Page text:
As of October 1, 2014, the Rwandan Parliament had the greatest percentage of female representatives of any legislature in the world, with a total of 57.5 percent in the upper and lower houses. The nation’s constitution declares: “The State of Rwanda commits itself that women are granted at least 30 per cent of posts in decision making organs,” making it one of more than 40 countries to enforce a gender quota in elections to national parliaments.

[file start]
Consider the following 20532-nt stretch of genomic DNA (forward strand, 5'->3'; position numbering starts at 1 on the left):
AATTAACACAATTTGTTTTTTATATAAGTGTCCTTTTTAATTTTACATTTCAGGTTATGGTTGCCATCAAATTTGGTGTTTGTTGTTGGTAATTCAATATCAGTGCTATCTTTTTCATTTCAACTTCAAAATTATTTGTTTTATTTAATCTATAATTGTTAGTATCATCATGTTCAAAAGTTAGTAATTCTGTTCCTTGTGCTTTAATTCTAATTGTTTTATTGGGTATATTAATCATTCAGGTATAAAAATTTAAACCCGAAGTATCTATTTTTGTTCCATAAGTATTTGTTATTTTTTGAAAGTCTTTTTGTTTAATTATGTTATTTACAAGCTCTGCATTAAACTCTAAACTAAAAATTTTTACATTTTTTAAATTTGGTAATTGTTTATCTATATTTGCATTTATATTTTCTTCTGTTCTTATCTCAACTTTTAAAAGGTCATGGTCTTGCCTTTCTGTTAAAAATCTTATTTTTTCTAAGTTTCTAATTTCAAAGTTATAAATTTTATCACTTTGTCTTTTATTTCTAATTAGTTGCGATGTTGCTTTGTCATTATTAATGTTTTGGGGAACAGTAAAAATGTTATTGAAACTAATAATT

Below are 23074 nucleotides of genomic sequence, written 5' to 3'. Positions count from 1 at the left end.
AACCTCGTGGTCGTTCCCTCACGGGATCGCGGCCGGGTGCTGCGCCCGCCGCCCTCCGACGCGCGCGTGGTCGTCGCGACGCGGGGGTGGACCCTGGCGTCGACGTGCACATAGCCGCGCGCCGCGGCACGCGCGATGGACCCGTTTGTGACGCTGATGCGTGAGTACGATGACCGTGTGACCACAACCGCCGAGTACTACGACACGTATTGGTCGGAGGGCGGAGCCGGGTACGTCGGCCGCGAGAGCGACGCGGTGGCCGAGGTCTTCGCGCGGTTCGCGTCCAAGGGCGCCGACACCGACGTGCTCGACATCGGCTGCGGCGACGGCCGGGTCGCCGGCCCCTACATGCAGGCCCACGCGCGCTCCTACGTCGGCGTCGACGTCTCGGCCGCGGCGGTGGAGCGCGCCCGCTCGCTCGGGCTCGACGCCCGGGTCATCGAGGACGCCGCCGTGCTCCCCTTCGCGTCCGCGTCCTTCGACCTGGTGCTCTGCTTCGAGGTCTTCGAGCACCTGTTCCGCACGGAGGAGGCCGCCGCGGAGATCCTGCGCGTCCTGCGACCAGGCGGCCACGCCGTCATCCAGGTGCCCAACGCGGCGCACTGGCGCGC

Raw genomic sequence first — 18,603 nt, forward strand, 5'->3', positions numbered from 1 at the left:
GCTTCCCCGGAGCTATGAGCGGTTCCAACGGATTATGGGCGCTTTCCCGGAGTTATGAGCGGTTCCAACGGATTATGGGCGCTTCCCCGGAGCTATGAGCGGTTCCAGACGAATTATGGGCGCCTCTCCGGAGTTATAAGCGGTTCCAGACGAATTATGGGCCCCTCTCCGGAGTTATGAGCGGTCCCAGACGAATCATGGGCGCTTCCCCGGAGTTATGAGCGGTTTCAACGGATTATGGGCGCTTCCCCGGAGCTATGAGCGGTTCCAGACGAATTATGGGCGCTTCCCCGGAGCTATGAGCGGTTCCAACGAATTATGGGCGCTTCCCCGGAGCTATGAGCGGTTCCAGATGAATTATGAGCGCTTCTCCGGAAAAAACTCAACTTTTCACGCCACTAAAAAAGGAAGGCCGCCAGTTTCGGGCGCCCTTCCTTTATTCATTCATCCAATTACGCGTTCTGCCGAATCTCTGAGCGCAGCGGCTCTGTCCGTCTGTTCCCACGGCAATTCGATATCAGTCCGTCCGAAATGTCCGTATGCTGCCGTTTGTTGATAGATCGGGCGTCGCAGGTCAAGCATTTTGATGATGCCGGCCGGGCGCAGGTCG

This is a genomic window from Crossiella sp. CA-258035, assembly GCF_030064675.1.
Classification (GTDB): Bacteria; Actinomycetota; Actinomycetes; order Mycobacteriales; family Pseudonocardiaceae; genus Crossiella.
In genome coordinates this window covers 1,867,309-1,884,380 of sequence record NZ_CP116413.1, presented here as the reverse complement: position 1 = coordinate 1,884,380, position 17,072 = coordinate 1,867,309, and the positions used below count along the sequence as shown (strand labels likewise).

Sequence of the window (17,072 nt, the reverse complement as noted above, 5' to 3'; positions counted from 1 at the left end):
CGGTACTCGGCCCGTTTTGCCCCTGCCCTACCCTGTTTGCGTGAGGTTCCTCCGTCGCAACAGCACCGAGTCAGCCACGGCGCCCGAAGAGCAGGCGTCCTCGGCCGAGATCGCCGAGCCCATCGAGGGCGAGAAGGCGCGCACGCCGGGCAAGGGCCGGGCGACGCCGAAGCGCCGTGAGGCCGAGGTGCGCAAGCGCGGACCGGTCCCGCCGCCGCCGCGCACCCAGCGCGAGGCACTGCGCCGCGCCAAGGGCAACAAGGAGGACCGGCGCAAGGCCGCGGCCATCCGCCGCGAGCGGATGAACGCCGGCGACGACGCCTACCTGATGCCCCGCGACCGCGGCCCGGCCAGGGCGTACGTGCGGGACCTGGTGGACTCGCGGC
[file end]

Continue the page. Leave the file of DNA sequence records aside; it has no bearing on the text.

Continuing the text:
Gender quotas like Rwanda’s were devised to improve the problem of female underrepresentation in government. Women hold only about one-fifth of seats in legislatures worldwide (and at least 101 of 535 seats in the incoming U.S. Congress). The specific parameters of quotas often vary by country, but sometimes use gender-neutral language, for example by requiring that a party list contain at minimum 40 percent of each sex. However, “gender quotas” are always understood to impose a floor on the number of female representatives, since underrepresentation does not affect men as a group (though individual men may still be excluded based on their minority status in other areas). The assumption behind gender quotas is that women are present in low numbers because something has gone wrong in the political recruitment process, rather than—as opponents of quotas insist—that women participate in a fair system and are consistently defeated at the party and electoral levels simply because voters find them less qualified to serve.